Are the Phillies a better team without Burrell?

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Mark Topkin of the St. Petersburg Times writes that the Phillies say they are a better team without Pat Burrell, however his former teammates steer clear of actually saying that.



“I can’t say it’s the right move,” (Jimmy) Rollins said. “It’s not a wrong move. It was really just a business decision.”



“That’s probably not a fair question,” rightfielder Jayson Werth said.
“Pat always will be missed around here, but, that said, we made a great
addition with Raul Ibanez. He filled a great void not only in leftfield
but in the clubhouse.”




General manager Ruben Amaro Jr. took
some criticism when he signed Ibanez to a three-year, $31.5 million
contract last December, but the 37-year-old outfielder responded by
batting .272/.347/.552 with a career-high 34 homers to go along with 93
RBI. Meanwhile, Burrell, who signed a two-year, $16 million contact
with the Rays, struggled with a neck condition, batting just
.221/.315/.367 with 14 home runs and 62 RBI.




Ibanez was a legitimate MVP
candidate in the first-half, but after the All-Star break, he and
Burrell were below average offensively:




Ibanez: .232/.326/.448 with 12 home runs, 33 RBI and a .774 OPS



Burrell: .212/.292/.383 with 10 home runs, 36 RBI and a .675 OPS



There’s no way to know how the
Ibanez contract will look this time next year, as he continues to age,
but for now, it looks like Amaro made the right move.




Ibanez is batting .226/.333/.387 with one home run and nine RBI in his first postseason appearance since 2000.

Twins designate Phil Hughes for assignment

AP Photo/Ron Schwane
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Phil Hughes was officially designated for assignment by the Twins on Tuesday, the culmination of multiple injury-plagued seasons and poor performance.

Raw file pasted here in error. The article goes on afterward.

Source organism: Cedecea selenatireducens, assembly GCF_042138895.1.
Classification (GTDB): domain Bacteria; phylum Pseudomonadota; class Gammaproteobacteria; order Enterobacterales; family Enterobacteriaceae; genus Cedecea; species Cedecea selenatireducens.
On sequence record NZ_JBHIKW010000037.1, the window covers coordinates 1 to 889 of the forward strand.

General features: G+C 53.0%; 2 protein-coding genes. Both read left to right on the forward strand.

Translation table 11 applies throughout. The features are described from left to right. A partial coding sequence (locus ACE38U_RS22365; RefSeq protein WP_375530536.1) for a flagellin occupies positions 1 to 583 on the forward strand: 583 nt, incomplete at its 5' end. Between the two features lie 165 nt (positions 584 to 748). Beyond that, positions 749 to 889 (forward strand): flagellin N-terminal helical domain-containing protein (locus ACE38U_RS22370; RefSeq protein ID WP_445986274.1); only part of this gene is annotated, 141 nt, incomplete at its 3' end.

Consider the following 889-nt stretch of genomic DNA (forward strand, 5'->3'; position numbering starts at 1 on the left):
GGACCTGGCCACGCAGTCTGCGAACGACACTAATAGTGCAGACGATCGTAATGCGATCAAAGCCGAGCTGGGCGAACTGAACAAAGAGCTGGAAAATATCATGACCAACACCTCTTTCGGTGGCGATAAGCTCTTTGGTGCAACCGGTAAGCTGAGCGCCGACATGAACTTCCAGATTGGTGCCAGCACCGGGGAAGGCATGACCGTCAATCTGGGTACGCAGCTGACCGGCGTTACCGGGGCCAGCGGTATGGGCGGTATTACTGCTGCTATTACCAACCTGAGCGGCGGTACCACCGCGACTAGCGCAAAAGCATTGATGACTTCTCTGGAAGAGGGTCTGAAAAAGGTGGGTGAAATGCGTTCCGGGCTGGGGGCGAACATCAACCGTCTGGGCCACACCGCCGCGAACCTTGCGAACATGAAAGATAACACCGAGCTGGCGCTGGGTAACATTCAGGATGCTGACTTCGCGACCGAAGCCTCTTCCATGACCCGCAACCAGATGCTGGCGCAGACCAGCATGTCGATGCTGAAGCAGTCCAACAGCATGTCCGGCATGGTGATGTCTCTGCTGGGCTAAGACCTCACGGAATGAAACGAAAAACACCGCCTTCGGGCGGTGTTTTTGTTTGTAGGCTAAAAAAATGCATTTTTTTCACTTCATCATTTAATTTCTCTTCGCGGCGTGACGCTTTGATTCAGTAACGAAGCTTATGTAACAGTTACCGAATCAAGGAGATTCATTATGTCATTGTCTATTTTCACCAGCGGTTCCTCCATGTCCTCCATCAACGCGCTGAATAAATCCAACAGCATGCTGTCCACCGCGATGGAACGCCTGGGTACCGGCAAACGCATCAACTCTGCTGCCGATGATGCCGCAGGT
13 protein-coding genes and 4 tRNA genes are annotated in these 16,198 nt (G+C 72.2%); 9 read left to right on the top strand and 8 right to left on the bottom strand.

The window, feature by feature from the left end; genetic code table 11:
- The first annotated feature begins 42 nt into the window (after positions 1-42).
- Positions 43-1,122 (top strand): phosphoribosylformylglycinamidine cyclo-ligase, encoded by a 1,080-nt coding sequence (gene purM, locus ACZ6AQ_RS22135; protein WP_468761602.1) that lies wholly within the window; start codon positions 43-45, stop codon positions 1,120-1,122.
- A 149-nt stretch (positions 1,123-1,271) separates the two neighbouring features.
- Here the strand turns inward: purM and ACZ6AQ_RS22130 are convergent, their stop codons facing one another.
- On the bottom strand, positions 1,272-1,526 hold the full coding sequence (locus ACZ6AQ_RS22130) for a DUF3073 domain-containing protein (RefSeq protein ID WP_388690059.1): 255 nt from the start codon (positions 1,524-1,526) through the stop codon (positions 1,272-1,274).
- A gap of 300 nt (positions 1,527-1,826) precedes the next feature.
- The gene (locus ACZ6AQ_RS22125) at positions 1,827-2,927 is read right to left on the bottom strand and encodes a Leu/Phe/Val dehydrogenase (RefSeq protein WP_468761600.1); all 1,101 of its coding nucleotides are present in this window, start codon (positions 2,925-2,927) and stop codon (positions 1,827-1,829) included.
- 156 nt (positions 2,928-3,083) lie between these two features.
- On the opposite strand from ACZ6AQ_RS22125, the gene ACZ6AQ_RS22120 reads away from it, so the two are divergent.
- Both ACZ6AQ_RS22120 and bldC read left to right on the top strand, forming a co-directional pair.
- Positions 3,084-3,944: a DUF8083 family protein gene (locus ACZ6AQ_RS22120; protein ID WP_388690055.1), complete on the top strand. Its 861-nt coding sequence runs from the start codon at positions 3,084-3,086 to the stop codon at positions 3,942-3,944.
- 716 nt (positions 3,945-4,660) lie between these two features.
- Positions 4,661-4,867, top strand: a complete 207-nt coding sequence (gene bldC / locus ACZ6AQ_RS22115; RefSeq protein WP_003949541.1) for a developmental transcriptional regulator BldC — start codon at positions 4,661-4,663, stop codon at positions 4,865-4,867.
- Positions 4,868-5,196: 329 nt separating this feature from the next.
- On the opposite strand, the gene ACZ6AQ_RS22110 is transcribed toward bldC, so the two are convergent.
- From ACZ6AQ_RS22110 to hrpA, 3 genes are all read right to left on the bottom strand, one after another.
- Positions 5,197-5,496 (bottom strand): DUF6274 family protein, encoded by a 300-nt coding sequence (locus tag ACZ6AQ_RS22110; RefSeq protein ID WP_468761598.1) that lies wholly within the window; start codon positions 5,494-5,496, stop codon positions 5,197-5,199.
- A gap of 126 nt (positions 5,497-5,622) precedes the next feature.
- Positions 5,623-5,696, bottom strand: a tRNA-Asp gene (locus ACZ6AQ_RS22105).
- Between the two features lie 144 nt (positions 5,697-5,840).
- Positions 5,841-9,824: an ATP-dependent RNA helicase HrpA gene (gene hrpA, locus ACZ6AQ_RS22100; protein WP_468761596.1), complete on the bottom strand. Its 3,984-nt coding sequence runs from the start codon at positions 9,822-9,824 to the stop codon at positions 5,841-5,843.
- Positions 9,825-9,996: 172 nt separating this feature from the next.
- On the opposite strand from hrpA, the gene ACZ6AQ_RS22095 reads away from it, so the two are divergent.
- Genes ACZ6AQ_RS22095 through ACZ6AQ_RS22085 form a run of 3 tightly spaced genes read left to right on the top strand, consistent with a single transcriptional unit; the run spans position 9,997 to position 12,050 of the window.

Things couldn’t have started out much better for Hughes in Minnesota. The former Yankees hurler joined the Twins on a three-year, $24 million contract in December of 2013 and reeled off a 3.52 ERA over 32 starts during his first season with the club. He set the MLB record (which still stands, by the way) for single season strikeout-to-walk ratio and even received some downballot Cy Young Award consideration. The big year resulted in the two sides ripping up their previous agreement with a new five-year, $58 million deal, but it was all downhill after that.

Hughes took a step back with a 4.40 ERA in 2015 and struggled with a 5.95 ERA over 11 starts and one relief appearance in 2016 before undergoing surgery for thoracic outlet syndrome. He wasn’t any better upon his return last year, putting up a 5.87 ERA in nine starts and five relief appearances. Hughes missed time with a biceps issue and required a thoracic outlet revision surgery in August. He began this year on the disabled list with an oblique injury, only to put up a 6.75 ERA over two starts and five relief appearances before the Twins decided to turn the page this week.

Hughes is still owed the remainder of his $13.2 million salary for this year and another $13.2 million next year. The deal didn’t work out as anyone would have hoped, but unfortunately this is another case of health just not cooperating.